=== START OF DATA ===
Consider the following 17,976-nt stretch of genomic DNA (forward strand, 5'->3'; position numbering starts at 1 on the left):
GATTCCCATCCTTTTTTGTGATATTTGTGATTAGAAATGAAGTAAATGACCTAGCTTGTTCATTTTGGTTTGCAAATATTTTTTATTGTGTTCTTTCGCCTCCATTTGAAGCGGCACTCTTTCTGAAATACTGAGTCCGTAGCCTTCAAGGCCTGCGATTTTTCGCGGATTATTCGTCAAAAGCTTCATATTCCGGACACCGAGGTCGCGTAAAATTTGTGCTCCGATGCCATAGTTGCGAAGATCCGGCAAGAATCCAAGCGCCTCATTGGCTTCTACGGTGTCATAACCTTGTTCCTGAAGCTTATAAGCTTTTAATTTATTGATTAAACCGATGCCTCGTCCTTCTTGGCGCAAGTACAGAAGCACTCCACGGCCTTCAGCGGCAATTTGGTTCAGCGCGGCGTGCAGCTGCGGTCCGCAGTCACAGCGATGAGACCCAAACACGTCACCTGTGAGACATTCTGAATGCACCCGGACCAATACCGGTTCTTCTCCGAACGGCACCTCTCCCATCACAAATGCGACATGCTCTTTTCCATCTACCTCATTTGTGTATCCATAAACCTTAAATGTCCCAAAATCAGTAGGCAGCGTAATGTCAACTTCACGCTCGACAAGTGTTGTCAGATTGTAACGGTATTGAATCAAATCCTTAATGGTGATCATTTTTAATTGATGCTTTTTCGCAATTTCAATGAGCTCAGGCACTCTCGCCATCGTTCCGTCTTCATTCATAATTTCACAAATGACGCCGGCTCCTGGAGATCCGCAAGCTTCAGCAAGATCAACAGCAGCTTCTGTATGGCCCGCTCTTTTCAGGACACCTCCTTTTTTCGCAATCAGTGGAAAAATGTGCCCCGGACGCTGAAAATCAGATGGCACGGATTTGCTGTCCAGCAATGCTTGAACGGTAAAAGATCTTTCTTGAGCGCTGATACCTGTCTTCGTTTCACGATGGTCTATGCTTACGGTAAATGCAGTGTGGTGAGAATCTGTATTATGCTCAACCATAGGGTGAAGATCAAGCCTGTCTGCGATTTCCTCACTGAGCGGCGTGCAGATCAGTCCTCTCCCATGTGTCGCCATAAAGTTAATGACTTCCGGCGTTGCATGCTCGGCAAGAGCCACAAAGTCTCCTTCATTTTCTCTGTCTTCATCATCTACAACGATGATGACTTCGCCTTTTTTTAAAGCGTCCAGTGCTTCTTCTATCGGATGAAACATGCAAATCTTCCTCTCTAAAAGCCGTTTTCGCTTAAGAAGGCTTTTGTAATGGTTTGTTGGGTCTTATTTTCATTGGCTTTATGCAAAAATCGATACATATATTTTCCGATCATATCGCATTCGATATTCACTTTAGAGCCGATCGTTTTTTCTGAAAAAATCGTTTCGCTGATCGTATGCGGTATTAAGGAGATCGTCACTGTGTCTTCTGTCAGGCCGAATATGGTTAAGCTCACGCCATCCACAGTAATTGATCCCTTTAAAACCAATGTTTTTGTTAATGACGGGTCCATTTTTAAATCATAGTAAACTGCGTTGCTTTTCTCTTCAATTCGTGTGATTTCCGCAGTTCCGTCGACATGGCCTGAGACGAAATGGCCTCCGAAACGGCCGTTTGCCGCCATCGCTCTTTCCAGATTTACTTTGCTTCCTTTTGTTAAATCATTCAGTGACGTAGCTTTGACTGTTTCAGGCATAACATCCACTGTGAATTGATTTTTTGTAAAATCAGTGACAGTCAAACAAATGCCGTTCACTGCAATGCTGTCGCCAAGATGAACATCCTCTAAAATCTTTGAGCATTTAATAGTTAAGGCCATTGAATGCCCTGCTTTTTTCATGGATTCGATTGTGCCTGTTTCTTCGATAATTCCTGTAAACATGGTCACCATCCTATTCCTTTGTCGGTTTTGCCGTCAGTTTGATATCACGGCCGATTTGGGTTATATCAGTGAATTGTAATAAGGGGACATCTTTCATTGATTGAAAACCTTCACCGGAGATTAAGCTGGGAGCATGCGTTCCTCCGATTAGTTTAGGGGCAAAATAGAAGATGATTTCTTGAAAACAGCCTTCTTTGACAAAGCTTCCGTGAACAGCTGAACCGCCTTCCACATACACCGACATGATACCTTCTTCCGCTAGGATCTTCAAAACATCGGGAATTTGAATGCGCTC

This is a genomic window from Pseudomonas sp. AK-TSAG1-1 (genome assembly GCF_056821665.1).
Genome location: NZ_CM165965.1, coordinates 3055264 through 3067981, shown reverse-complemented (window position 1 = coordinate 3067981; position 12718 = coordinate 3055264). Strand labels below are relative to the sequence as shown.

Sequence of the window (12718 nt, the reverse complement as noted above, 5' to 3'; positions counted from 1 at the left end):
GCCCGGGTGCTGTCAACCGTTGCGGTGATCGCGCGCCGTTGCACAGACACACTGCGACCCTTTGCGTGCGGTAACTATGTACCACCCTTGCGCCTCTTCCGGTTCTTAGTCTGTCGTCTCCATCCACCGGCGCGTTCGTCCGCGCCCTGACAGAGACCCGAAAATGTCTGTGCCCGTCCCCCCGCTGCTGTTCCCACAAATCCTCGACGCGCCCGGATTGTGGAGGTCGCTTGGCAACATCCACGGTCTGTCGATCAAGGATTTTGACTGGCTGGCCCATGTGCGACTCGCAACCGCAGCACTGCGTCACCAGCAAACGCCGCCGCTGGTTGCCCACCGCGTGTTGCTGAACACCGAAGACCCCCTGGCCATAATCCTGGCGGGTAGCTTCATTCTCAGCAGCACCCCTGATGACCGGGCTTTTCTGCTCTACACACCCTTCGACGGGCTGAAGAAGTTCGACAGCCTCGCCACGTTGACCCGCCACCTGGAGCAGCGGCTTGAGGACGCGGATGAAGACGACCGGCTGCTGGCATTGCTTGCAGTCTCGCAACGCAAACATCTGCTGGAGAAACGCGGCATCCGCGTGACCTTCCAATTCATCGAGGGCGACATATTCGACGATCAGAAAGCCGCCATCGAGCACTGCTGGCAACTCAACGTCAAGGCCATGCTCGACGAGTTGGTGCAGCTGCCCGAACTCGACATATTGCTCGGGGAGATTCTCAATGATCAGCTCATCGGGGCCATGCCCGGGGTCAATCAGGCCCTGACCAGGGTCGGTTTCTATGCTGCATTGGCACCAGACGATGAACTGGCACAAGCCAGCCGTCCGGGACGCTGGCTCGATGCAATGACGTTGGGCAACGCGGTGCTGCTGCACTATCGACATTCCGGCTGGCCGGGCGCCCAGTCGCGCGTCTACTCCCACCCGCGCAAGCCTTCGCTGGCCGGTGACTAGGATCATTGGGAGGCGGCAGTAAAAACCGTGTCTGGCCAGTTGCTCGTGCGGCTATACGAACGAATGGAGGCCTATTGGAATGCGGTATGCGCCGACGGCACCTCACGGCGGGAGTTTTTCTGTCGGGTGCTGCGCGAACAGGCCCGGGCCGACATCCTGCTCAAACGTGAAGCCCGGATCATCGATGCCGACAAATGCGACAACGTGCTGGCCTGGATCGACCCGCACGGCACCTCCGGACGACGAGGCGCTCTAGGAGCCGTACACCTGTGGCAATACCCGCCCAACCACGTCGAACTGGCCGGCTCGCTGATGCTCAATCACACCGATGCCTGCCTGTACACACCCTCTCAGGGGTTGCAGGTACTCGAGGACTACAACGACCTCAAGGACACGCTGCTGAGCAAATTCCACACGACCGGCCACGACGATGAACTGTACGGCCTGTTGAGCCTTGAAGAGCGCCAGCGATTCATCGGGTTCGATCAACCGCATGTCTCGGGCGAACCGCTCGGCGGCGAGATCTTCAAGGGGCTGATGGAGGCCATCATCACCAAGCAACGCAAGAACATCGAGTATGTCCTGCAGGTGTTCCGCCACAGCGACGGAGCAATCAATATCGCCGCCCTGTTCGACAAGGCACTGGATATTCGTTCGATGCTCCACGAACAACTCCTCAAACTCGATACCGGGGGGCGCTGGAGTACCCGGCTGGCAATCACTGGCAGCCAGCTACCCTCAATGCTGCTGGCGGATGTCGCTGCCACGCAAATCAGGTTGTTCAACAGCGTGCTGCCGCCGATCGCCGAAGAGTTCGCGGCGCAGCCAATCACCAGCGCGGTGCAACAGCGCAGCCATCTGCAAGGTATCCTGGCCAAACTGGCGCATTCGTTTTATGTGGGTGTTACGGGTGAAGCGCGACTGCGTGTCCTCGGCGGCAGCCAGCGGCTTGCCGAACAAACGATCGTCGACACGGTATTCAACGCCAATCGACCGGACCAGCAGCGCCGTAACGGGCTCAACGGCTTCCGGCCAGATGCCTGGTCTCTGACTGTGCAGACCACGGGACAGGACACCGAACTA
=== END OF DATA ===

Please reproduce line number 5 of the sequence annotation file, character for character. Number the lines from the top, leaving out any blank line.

Sequence of the window (12718 nt, the reverse complement as noted above, 5' to 3'; positions counted from 1 at the left end):